Thursday, August 23, 2012

Husain Haqqani: Divorce, Osama bin Laden, and an Assassination Plot

In light of the assertion by Pakistan's former Ambassador to the U.S. that the U.S. and Pakistan seek to divorce themselves from each other and that "somebody knew" about Osama bin Laden's presence in Pakistan, this passage comes to mind:

...The ISI was by then convinced it needed to get rid of Bhutto.  Having promised to stay out of Afghan politics, she had lectured Hamid Gul on the need to stop the war and start a permanent peace process, arguing for  afixed border to be negotiated and for the mujahideen to hand back their ISI-supplied weapons.  It was too much for Gul, who in the spring of 1989 began plotting to take Bhutto's life.  He approached a mujahideen fighter and financier based in Peshawar, the gateway to the Khyber Pass.  As yet unknown to the West or South Asia, Osama bin Laden, a Saudi dissident, whose family had made their fortune in construction, had many prosperous and powerful political connections.   He was bored, looking for a new purpose.  Gul, who had got to know him via the ISI bureau in Pashawar, had a job in mind.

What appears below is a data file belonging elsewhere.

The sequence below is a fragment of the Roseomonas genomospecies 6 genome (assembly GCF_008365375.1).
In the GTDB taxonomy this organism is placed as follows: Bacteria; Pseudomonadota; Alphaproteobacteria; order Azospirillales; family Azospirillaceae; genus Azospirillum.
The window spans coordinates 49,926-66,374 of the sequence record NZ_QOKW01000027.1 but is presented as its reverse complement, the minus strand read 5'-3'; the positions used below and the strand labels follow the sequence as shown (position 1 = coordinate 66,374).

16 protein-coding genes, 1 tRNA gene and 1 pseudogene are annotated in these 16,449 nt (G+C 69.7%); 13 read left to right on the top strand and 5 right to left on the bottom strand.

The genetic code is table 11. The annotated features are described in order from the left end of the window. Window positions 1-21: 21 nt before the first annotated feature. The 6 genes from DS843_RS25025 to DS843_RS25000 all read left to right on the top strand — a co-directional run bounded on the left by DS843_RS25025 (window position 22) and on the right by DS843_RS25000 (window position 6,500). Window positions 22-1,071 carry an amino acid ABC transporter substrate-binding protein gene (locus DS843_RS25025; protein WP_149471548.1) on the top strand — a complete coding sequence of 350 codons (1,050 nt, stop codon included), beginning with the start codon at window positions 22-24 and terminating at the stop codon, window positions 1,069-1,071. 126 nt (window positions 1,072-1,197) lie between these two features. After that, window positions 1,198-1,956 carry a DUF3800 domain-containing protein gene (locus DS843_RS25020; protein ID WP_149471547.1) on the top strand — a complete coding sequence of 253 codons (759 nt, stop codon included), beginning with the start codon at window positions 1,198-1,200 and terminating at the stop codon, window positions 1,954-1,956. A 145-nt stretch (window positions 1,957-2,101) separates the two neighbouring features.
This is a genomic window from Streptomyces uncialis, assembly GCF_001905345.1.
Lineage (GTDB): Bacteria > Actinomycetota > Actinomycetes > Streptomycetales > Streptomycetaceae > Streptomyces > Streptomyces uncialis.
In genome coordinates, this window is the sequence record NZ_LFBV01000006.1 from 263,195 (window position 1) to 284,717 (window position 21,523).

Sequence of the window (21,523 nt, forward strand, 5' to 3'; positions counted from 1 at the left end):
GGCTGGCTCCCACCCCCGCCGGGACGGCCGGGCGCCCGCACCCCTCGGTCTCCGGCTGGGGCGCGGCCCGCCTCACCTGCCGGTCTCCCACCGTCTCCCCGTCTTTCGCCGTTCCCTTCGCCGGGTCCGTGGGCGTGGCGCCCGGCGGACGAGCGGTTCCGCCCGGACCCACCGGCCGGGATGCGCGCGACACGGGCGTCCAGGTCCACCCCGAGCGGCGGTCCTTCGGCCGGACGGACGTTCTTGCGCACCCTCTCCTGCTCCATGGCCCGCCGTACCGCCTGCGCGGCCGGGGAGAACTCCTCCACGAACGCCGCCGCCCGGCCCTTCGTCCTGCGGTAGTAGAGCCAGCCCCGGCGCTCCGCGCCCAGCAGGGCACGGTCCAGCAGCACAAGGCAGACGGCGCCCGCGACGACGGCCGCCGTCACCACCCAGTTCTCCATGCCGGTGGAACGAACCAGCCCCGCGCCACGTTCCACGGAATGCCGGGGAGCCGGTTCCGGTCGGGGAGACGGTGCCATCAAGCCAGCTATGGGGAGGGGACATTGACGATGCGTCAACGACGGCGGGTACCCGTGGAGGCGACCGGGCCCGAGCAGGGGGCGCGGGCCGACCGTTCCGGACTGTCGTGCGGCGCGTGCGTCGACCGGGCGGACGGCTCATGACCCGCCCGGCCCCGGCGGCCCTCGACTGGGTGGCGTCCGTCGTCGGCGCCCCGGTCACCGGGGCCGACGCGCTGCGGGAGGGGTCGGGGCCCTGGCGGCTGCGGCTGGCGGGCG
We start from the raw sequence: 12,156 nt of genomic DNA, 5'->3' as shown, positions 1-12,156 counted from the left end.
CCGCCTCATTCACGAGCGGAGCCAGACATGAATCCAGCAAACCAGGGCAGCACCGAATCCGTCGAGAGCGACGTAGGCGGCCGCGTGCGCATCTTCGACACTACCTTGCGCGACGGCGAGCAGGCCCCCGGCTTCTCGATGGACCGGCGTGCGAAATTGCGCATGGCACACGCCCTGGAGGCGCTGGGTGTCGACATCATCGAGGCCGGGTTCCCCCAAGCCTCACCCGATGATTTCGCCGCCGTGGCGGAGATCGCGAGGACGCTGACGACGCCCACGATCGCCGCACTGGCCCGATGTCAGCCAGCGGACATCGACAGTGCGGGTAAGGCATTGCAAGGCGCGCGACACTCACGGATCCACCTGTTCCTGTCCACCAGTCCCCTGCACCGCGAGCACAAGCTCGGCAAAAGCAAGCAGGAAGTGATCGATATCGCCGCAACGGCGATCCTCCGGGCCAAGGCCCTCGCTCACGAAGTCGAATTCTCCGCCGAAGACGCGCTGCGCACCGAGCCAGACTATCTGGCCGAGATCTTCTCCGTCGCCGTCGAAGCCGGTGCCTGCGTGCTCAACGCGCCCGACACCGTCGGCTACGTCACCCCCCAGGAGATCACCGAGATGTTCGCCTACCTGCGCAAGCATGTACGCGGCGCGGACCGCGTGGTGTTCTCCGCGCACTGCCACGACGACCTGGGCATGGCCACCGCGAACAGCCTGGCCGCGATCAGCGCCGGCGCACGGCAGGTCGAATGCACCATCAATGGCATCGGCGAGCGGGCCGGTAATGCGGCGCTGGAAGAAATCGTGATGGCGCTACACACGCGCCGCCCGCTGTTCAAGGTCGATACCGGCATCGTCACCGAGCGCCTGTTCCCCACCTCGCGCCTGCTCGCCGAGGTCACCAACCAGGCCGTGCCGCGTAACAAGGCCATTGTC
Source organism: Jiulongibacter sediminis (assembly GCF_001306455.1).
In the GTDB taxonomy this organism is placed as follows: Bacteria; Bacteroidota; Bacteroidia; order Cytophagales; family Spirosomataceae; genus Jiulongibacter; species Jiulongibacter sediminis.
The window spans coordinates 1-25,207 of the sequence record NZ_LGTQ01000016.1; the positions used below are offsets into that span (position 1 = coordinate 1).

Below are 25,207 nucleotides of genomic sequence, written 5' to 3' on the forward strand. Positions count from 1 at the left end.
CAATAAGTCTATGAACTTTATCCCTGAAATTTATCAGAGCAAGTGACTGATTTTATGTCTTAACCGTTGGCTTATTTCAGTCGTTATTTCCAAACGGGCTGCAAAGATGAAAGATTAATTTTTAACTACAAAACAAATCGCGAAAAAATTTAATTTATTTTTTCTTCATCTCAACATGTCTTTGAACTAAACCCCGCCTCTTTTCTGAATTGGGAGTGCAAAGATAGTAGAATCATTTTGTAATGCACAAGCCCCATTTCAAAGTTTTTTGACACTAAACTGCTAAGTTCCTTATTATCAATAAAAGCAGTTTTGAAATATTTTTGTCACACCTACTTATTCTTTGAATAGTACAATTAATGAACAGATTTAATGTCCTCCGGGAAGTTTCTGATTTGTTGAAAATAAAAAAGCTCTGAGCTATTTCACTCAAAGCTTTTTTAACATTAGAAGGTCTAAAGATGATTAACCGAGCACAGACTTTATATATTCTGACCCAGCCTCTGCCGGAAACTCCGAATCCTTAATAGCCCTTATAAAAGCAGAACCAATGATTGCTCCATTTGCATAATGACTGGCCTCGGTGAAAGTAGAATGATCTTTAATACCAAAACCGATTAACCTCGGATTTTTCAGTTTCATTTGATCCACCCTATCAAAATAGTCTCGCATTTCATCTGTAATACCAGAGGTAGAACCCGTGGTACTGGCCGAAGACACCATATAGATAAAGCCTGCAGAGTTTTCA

Husain Haqqani was let into the plan.  "Hamid Gul took Osama to see Nawaz Sharif.  I was there when he did it.  He wanted to put the two of them together so that they could mount a coup and overthrow Benazir."  The meeting took place at the Jamaat-e-Islami office in Mansehra, Northwest Frontier Province.  Two further meetings took place in Jamaat-e-Islami offices in Peshawar and Lahore.  "Gul wanted Osama to pay for the overthrow, preferably with Benazir finished off."  There was a huge war chest assembled, with Osama bin Laden rasing $10 million, againsst which he set one precondtion.  Nawaz Sharif, who would take over as prime minister, was to transform Pakistan into a strict Islamic state, administered solely by sharia law, an austere theocracy of the type that would shortly rise under the Taliban in Afghanistan.  "Sharif agreed," Haqqani said.  "The money was already in Pakistan."

- excerpted from Deception: Pakistan, the United States, and the Secret Trade in Nuclear Weapons, Adrian Levy & Catherine Scott-Clark, Walker & Company, 2007, pp. 193-194.

Husain Haqqani was, of course, appointed Pakistan's ambassador to the U.S. a few months after this book was published.  Thus Pakistan's civilian leadership implicitly endorsed the above account and considers it 100% true and accurate.  If people wonder how it came to pass that the U.S. has so little trust and faith in Pakistan's military, this passage is sufficient explanation - but not the only reason, of course.

Update, 10:55pm:  Husain Haqqani claims the authors later acknowledged they erred in suggesting H.H. was an eyewitness or was present.  I am attempting to verify this.

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